Donald Trump announced a few days ago that he’s launching a class action lawsuit against Big Tech companies for censoring him – and the American people. The main stream media is poo-poohing the story by claiming this is just sour grapes from the president for “losing” the 2020 election. But legal scholars are calling this one of the most important speech cases of the 21st century.
By the time this case makes its way through the courts, Americans may have a new view of the First Amendment as it applies to the online/digital age.
And as is true with many other issues these days, Donald Trump is really the only American leader who could have possibly brought this case to bear with so much clout.
Twitter, Facebook and Google-owned YouTube all banned Donald Trump from speaking on their platforms in early January – while he was still the sitting President of the United States. The arrogance and brazenness of that act is truly stunning. The President of the United States had his speech limited because a bunch of Silicon Valley dweebs suffering from bathroom confusion decided his speech was “dangerous.”
But the real danger is in what the Big Tech companies are doing to our speech, in my humble opinion. They’re not just limiting Donald Trump’s ability to speak. They’re limiting your access and my access to information. If we can’t hear what Donald Trump has to say in the public square, we cannot be informed citizens. We can’t make intelligent medical decisions for our families when the tech companies censor doctors who go against the left’s coronavirus narrative. And so on. Trump’s lawsuit isn’t just about his right to speak, but about our right to access any information we want to.
That’s a snapshot of the case in terms of the individual speech aspects of it. Taking a broader view, this is a really unique case because it’s the first time we’ve seen a freedom of speech versus the First Amendment case in American history. Every previous freedom of speech case has pitted an individual’s right to speak against a government entity.
The tech companies are limiting the ability of conservatives or even apolitical people who voice “unapproved thoughts” to utilize their freedom of speech. And then the tech companies hide behind the First Amendment and act as if they have a sacred duty to protect us from those ideas. This can’t continue in its present form, so it will be fascinating to see how the case is ultimately decided.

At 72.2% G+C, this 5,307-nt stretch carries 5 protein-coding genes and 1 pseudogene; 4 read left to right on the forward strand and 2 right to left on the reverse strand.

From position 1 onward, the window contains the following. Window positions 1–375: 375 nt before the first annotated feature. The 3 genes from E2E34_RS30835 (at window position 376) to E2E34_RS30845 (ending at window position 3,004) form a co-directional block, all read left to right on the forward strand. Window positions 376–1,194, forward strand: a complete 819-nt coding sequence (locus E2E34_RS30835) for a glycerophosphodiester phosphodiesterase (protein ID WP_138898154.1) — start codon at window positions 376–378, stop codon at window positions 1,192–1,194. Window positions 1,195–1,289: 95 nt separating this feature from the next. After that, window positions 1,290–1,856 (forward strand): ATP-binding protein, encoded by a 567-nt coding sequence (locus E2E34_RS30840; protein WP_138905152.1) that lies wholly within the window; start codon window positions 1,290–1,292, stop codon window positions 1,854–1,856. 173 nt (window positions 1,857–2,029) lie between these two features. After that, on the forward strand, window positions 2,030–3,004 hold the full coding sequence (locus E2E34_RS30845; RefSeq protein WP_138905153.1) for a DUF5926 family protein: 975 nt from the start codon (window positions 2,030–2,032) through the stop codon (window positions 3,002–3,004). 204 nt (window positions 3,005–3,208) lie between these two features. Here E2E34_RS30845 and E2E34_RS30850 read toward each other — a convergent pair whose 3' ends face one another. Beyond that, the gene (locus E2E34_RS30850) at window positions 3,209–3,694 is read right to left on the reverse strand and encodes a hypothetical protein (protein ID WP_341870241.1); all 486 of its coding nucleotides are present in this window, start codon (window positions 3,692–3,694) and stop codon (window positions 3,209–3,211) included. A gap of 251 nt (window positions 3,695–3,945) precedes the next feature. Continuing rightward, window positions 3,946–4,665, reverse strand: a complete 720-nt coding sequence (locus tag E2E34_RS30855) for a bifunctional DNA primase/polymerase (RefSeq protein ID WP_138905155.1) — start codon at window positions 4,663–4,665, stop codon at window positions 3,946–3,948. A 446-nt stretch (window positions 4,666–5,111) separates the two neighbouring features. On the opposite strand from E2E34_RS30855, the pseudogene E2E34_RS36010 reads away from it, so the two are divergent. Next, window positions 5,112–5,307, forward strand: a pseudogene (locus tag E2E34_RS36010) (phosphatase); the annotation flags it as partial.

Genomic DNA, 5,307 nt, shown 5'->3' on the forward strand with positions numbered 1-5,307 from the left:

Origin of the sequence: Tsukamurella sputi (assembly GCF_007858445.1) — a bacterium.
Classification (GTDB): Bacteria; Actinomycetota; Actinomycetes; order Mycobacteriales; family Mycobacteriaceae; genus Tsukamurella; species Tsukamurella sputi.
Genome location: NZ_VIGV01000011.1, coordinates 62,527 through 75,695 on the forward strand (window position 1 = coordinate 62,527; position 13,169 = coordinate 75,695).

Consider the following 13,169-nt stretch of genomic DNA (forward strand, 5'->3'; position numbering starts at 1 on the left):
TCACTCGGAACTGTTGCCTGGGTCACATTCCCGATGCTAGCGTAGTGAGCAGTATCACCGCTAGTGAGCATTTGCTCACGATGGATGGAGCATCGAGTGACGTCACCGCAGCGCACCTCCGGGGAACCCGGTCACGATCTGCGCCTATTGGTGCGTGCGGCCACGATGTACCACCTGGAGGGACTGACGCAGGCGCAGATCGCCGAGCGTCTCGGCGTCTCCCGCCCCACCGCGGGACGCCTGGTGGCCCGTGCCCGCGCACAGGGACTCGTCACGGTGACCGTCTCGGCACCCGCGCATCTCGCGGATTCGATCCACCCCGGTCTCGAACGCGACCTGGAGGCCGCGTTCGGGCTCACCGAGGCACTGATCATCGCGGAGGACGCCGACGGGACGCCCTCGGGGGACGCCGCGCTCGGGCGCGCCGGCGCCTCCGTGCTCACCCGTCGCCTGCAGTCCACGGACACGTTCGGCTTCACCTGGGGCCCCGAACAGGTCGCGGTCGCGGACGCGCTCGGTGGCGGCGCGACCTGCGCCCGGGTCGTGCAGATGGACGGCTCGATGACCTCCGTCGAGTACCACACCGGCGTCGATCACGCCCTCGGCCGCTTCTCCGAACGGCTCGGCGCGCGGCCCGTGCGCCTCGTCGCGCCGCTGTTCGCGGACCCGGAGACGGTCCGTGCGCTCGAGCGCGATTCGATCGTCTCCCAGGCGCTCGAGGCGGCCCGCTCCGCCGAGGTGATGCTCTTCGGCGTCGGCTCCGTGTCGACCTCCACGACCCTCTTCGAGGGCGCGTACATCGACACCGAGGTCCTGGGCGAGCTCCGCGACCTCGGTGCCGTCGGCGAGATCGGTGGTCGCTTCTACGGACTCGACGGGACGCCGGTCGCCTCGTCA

Libertarians and low-IQ opposition shills of “true conservatism” miss the point of this case entirely. You hear their argument all the time. The libertarian case, when they are able to articulate it through a haze of pot smoke, goes something like this:
“Hey! Uh… you should, like, totally… uh… what was I talking about? Oh, right, right, right! You should just… totally… build your own Facebook! Because, uh… marketplace!”
This is absurd. And not just because most of us don’t have millions of dollars in cash flow from the CIA to build our own Facebooks!
A teacher in Michigan named Jennifer Horton posted an article on Facebook last year that questioned the efficacy of children wearing masks in school to protect against coronavirus. Facebook banned her from the platform, for publishing information that disagreed with Anthony Fauci. A few days later, Ms. Horton had a life-and-death emergency in which one of her family members had gone missing. But she couldn’t put the word out about it on Facebook, because they didn’t like her other speech about coronavirus.
What’s she supposed to do in that situation, pothead libertarians? Is she supposed to take the time – during an emergency – to build her own Facebook?
That’s just one of the examples that President Trump cited in his announcement of his suit against Big Tech. There are countless additional examples that we could all share. When I send you email newsletters about articles on this site, I have to censor my own speech. If I say the wrong thing to you in an email, Google, Yahoo and other companies will block you from receiving my newsletters.
Congress has failed to step up and defend our rights as Americans when it comes to online censorship. And once again, President Trump is stepping into the gap to fight for all of us, as he’s done so many times before.